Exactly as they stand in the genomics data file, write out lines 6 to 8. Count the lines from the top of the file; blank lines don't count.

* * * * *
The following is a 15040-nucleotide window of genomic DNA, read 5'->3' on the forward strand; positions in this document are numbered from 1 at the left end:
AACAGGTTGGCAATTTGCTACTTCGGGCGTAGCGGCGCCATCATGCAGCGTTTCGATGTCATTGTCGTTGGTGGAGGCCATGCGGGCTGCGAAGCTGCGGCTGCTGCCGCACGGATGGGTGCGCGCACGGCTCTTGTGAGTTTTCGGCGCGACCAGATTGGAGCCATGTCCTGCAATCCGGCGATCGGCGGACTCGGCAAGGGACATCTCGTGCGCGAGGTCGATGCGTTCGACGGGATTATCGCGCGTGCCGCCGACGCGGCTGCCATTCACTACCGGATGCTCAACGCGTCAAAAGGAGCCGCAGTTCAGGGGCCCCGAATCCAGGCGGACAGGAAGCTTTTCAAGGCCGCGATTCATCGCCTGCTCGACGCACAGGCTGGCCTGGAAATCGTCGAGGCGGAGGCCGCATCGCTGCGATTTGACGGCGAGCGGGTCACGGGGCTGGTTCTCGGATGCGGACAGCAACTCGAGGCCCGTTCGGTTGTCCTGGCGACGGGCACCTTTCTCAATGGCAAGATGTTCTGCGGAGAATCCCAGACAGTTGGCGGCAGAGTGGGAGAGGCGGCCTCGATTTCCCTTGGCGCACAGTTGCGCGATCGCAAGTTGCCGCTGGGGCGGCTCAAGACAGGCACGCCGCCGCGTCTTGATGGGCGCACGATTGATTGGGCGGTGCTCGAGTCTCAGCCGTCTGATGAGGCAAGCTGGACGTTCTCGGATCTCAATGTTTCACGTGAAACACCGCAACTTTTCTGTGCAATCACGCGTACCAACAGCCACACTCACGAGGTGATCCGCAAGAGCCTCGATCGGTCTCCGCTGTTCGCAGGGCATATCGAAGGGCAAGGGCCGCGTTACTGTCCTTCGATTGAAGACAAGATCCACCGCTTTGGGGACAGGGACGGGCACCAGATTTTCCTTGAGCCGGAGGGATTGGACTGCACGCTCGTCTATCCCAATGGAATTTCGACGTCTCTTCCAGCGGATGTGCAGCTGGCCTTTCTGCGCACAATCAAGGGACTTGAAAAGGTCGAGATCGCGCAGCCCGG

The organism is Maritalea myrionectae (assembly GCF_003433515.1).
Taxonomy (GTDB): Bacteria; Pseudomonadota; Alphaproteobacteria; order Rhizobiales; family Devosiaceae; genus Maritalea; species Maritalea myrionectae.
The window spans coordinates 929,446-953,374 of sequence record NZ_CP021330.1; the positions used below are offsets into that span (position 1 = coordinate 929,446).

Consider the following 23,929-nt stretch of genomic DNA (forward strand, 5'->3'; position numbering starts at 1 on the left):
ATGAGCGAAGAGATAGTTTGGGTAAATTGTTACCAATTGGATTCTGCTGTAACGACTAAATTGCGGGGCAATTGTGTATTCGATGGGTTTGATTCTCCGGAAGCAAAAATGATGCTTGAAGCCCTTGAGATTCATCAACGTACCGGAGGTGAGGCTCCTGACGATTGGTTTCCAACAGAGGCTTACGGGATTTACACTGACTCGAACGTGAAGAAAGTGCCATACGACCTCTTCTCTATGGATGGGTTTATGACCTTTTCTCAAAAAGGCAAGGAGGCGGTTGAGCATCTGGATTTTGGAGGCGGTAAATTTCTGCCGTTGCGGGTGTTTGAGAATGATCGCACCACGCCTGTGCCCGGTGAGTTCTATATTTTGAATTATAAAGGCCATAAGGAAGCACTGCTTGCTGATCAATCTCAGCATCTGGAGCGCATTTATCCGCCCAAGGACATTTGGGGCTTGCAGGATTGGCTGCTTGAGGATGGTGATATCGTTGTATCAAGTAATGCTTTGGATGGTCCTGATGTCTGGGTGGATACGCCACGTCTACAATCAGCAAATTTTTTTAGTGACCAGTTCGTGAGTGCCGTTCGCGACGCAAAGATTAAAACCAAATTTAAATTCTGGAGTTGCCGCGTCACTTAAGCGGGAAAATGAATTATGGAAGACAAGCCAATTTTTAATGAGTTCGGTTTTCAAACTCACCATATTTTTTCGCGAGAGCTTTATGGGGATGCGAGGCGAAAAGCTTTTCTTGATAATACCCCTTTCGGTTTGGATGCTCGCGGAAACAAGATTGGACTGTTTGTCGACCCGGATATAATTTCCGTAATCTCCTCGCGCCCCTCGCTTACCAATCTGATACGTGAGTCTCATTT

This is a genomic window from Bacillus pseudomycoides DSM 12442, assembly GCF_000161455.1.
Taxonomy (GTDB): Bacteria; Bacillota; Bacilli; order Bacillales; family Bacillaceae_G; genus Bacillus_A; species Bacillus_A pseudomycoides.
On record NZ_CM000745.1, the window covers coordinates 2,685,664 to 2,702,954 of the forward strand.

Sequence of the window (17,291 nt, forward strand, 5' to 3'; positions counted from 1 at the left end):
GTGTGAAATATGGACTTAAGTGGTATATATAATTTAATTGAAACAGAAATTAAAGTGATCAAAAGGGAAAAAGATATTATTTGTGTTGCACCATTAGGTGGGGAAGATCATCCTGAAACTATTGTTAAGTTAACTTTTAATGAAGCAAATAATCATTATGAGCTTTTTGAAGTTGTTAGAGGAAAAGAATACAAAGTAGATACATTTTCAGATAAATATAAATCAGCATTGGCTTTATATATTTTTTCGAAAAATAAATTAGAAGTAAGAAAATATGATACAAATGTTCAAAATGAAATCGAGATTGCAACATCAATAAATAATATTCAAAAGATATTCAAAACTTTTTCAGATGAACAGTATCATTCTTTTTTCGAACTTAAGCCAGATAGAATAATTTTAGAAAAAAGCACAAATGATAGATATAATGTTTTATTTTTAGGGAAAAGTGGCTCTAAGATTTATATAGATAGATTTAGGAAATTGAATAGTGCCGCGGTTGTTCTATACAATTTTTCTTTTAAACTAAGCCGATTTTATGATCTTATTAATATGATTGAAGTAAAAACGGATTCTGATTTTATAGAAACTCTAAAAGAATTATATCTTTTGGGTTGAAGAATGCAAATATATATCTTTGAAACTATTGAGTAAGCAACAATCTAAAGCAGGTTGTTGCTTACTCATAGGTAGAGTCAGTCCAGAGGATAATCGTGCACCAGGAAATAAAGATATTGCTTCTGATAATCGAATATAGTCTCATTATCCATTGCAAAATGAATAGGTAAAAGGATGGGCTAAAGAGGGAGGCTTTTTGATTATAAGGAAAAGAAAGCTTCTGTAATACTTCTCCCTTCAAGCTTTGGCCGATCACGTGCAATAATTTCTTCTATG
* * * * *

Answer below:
Consider the following 23,929-nt stretch of genomic DNA (forward strand, 5'->3'; position numbering starts at 1 on the left):
ATGAGCGAAGAGATAGTTTGGGTAAATTGTTACCAATTGGATTCTGCTGTAACGACTAAATTGCGGGGCAATTGTGTATTCGATGGGTTTGATTCTCCGGAAGCAAAAATGATGCTTGAAGCCCTTGAGATTCATCAACGTACCGGAGGTGAGGCTCCTGACGATTGGTTTCCAACAGAGGCTTACGGGATTTACACTGACTCGAACGTGAAGAAAGTGCCATACGACCTCTTCTCTATGGATGGGTTTATGACCTTTTCTCAAAAAGGCAAGGAGGCGGTTGAGCATCTGGATTTTGGAGGCGGTAAATTTCTGCCGTTGCGGGTGTTTGAGAATGATCGCACCACGCCTGTGCCCGGTGAGTTCTATATTTTGAATTATAAAGGCCATAAGGAAGCACTGCTTGCTGATCAATCTCAGCATCTGGAGCGCATTTATCCGCCCAAGGACATTTGGGGCTTGCAGGATTGGCTGCTTGAGGATGGTGATATCGTTGTATCAAGTAATGCTTTGGATGGTCCTGATGTCTGGGTGGATACGCCACGTCTACAATCAGCAAATTTTTTTAGTGACCAGTTCGTGAGTGCCGTTCGCGACGCAAAGATTAAAACCAAATTTAAATTCTGGAGTTGCCGCGTCACTTAAGCGGGAAAATGAATTATGGAAGACAAGCCAATTTTTAATGAGTTCGGTTTTCAAACTCACCATATTTTTTCGCGAGAGCTTTATGGGGATGCGAGGCGAAAAGCTTTTCTTGATAATACCCCTTTCGGTTTGGATGCTCGCGGAAACAAGATTGGACTGTTTGTCGACCCGGATATAATTTCCGTAATCTCCTCGCGCCCCTCGCTTACCAATCTGATACGTGAGTCTCATTT

This is a genomic window from Bacillus pseudomycoides DSM 12442, assembly GCF_000161455.1.